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Old 03-20-2013, 05:04 PM   #1
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Gearbox vs. Transmission?

While working down in the British Virgin Islands years back I noticed our Commonwealth cousins (Brits, Aussies, Kiwis, etc.) used the word "Gearbox" for what I call a "transmission." Is there a difference, or is it another of those many examples of Americans and Brits being, as Churchill said, "two peoples seperated by a common language?"
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Old 03-20-2013, 05:18 PM   #2
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I have always called it a "gear reduction unit".
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Old 03-20-2013, 08:22 PM   #3
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From what I have read over the years the "proper" term for the gearbox/transmission behind a marine engine is "marine gear." I have no clue if that is a US term, an industry term, or what. IIRC all the books and articles I've read that used that term were older publications, so perhaps the term has fallen out of favor by now.

However if you Google "marine gear" you will get a number of hits for marine "transmission" service and repair outfits, some of whom use the term "marine gear" in their company name or website.

So far our BW Velvet drive marine gears have given us no problems so I've had little reason to discuss them much with our local diesel shop. But on the few occasions I have I've referred to them as "marine gears" and they knew exactly what I was talking about.

Maybe an industry pro like Rick B can confirm that this term is or isn't used these days.
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Old 03-20-2013, 10:18 PM   #4
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I think I actually know the answer to the gearbox/transmission question.

A transmission is found on a vehicle that needs the power to be transmitted from the engine (or motor) to the drive shaft that in turn transmits it to the driving wheels or propeller.

A gearbox is the housing for the gears or the housing and the gears within the housing. But to be sure it's a housing w gears within and can be found on equipment in factories, farming equipment, Pellet stoves, cranes or even bakeries. The gearbox holds the gears in place (very specific places) with shafts and is basically employed where the speed of a shaft needs to be increased or decreased. The box usually holds the lube oil too.

Taking a stab at it I obviously don't know what the difference is.

I think there are transmissions w/o gears.


I was hoping Rick would give us some help on all the oil questions.
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Old 03-20-2013, 10:35 PM   #5
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Gear boxes (to me) are the vernacular catch all for torque/speed reducing/increasing, or directional changing (and combinations thereof), using gearing inside housing.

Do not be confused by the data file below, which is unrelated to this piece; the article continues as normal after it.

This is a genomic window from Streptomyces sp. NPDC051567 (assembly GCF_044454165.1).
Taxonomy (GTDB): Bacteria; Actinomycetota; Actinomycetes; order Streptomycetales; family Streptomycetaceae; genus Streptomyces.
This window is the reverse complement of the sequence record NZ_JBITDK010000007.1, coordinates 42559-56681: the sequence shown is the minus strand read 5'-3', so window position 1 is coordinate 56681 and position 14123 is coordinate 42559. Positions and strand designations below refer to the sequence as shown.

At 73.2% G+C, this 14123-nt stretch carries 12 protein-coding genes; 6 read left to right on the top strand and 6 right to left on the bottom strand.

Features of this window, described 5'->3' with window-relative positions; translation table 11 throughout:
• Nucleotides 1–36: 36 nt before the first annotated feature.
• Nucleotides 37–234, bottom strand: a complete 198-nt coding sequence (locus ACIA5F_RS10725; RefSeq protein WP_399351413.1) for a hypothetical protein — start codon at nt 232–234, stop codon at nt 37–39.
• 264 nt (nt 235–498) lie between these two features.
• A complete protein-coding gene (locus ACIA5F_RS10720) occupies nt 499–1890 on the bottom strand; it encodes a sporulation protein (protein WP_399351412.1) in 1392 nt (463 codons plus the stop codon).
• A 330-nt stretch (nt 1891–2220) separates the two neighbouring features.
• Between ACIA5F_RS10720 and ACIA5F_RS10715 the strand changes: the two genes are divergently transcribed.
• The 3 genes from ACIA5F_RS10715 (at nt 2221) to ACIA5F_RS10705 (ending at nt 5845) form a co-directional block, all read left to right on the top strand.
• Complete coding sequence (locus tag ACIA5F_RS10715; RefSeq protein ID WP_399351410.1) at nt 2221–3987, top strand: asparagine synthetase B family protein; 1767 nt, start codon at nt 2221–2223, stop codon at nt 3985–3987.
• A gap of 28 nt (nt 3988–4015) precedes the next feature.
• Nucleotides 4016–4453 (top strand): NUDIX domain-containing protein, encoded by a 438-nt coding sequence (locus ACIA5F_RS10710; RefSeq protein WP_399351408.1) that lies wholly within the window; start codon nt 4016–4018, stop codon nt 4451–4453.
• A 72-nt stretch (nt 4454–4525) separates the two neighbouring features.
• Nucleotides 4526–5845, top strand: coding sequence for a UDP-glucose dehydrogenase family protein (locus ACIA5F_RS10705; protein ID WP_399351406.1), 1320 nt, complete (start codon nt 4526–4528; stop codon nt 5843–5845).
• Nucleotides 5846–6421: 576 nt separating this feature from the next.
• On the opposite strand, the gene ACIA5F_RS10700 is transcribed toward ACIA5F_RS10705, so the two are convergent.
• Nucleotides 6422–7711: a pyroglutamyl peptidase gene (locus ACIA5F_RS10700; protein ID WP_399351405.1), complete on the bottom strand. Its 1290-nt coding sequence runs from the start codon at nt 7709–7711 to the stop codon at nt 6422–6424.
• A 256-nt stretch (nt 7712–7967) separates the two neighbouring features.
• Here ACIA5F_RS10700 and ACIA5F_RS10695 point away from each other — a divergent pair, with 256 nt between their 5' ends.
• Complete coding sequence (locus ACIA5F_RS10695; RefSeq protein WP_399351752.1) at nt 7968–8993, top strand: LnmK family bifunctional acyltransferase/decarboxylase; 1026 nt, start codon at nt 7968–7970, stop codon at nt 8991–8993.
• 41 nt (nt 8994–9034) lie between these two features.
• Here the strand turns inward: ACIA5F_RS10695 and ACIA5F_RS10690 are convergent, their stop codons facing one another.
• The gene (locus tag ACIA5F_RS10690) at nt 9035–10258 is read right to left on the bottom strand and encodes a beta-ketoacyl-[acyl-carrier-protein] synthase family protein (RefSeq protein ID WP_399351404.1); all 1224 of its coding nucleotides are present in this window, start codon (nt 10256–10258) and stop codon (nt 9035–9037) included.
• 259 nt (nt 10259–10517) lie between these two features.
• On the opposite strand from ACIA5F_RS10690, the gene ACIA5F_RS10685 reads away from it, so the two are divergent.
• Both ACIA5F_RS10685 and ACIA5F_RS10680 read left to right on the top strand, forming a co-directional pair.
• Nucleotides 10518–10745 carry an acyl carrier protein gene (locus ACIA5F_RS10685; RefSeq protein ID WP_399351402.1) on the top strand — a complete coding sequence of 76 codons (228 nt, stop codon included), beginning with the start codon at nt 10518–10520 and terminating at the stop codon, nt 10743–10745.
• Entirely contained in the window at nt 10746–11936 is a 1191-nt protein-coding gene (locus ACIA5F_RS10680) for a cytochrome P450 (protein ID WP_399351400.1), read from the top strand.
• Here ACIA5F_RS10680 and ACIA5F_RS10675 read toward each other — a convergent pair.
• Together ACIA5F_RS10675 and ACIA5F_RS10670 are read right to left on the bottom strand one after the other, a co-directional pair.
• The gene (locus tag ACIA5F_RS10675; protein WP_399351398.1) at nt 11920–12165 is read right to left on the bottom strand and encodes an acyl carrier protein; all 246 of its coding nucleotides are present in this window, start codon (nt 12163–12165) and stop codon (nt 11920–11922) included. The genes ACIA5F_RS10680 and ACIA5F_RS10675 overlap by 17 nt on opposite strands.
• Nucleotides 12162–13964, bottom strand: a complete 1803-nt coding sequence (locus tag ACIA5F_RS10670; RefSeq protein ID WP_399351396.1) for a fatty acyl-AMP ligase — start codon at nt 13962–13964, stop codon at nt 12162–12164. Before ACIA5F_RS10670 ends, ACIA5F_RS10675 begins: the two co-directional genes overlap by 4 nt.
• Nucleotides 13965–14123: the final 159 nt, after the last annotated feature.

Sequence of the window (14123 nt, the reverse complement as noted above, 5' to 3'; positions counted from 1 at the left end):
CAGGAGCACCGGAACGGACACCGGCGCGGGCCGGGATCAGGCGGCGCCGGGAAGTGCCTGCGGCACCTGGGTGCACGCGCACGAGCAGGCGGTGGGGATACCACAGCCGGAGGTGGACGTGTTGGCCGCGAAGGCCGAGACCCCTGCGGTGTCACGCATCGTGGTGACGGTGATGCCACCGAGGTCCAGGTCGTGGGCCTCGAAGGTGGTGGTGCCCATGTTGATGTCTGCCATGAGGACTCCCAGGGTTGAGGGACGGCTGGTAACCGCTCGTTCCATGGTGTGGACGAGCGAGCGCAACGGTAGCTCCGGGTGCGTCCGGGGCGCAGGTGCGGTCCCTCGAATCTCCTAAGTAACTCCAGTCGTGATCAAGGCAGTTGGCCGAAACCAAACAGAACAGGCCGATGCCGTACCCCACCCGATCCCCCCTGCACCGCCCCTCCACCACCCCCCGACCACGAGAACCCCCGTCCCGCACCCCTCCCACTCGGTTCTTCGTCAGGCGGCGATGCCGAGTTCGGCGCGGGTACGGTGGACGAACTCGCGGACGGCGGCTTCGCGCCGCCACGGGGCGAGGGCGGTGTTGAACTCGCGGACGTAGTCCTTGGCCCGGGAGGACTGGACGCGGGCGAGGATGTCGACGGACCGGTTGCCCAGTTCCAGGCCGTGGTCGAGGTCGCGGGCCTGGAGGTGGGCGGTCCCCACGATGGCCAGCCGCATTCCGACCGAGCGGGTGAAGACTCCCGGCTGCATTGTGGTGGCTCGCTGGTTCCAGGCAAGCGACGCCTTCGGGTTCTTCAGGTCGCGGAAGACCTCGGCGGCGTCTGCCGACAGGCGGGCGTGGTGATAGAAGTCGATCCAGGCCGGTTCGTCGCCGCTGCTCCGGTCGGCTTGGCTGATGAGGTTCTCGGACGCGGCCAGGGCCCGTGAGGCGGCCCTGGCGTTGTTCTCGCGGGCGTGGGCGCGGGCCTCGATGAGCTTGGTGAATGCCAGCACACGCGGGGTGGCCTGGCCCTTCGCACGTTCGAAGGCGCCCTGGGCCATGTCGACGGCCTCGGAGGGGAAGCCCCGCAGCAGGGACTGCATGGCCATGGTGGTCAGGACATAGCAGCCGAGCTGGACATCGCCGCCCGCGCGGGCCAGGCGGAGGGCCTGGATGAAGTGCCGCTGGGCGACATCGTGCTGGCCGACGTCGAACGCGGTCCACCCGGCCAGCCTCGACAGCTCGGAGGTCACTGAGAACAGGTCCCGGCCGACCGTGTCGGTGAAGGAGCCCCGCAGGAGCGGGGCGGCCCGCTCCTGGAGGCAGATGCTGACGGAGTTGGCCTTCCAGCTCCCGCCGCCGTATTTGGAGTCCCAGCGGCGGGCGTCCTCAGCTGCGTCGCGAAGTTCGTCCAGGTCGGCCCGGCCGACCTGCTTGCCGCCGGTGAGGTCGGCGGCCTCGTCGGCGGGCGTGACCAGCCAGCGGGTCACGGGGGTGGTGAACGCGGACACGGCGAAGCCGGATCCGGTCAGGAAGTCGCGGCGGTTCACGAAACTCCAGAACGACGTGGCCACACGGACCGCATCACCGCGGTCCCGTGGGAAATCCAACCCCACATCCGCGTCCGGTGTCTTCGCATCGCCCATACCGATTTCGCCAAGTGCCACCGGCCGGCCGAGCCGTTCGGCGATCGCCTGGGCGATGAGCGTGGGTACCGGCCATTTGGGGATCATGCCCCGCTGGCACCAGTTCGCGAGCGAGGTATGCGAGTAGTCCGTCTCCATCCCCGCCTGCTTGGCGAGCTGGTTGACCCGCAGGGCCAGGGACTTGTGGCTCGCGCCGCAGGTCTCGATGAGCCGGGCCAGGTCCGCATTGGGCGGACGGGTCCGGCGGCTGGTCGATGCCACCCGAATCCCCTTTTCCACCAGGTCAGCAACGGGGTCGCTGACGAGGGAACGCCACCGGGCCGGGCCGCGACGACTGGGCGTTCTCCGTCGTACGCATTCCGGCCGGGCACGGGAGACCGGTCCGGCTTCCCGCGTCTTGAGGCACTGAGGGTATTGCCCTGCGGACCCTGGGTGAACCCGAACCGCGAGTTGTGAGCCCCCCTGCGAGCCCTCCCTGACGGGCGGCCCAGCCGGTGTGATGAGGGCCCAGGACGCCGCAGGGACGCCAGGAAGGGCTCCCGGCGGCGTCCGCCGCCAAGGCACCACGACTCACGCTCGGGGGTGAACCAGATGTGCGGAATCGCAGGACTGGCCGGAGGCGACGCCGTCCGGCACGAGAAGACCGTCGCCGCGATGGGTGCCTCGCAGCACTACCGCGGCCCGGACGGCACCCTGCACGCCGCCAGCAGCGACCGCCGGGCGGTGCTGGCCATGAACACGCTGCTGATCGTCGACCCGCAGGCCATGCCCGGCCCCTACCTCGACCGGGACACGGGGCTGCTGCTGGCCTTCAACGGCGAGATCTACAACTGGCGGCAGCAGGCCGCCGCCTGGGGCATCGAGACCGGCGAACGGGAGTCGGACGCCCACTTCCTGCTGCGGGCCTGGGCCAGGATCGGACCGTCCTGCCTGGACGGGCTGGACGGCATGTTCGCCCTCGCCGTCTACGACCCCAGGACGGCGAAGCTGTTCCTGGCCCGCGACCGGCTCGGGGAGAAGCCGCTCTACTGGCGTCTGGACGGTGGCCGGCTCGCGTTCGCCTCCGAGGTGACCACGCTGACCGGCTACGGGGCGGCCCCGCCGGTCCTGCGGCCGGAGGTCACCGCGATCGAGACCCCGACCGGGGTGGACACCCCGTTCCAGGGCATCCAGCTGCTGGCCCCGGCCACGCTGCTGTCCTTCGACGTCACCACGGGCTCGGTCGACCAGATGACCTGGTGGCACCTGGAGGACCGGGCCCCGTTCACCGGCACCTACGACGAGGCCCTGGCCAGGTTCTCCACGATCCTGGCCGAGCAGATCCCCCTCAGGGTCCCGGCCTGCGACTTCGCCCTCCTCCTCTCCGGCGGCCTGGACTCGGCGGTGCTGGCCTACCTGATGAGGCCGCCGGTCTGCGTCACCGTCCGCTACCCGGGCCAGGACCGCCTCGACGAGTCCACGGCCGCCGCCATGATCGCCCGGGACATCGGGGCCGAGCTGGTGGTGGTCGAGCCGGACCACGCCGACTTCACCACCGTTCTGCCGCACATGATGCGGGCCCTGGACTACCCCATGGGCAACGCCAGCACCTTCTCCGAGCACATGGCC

Transmissions (to me) are "gear boxes" with different ratios available, whether manually or automatically changed.

However power transmissions in industry usually involve belts and sheaves, sprockets and chains. Go figure.

I use "marine gear" for my boats application.

Didn't know Rick B. was gone. That's too bad. He had lots of info (not opinion) to offer. Probably one of the few marine engineers on this board.
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Old 03-20-2013, 11:48 PM   #6
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Didn't know Rick B. was gone. That's too bad.
Rick comes and goes as his business demands dictate. I would not be surprised to see him come back for awhile before he heads out again.
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Old 03-21-2013, 12:02 AM   #7
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A gear box to me is where the shaft speed is geared to slow up the shaft revolutions of the engine in relation to the propeller. Since my boat has one forward gear and one reverse gear as well as neutral, I consider the device between engine and propeller shaft to be a transmission even though the gears reduce shaft speed between engine and propeller.

The "back end" of my transmission/gear box, whatever.

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Old 03-21-2013, 02:25 AM   #8
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does anyone have an owner's manual that says transmission?

Regarding Rick, Marin is spot on. Rick is alive and well on other sites where tech knowledge trumps PC.
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Old 03-21-2013, 02:28 AM   #9
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does anyone have an owner's manual that says transmission?
Yes. The operations manual for the Borg Warner Velvet Drive uses the term "Marine Transmission" throughout the manual.
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Old 03-21-2013, 07:26 AM   #10
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Probably the same difference as between the trunk of a car and the boot of a car, windshield - wind screen, etc.
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Old 03-21-2013, 12:05 PM   #11
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I've seen many posts here where it was referred to as a "tranny"!

My Volvo manual calls it a "reverse gear". Seriously.
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Old 03-21-2013, 12:37 PM   #12
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Ron the expression "reverse gear" was common it the 50s and 60s. The basic reason for having a "gear" was to have a way of backing up or stopping. Most gears were basically just direct drive probably in the 30s and 40s. The engines turned about the same speed as our propeller shafts do now. Then with the higher reving engines the focus went to gear reduction. Now we assume any "gear" will have reverse. I've heard them called re-drives ect ect but fortunately all the names are self explanatory so no one's likely to get confused.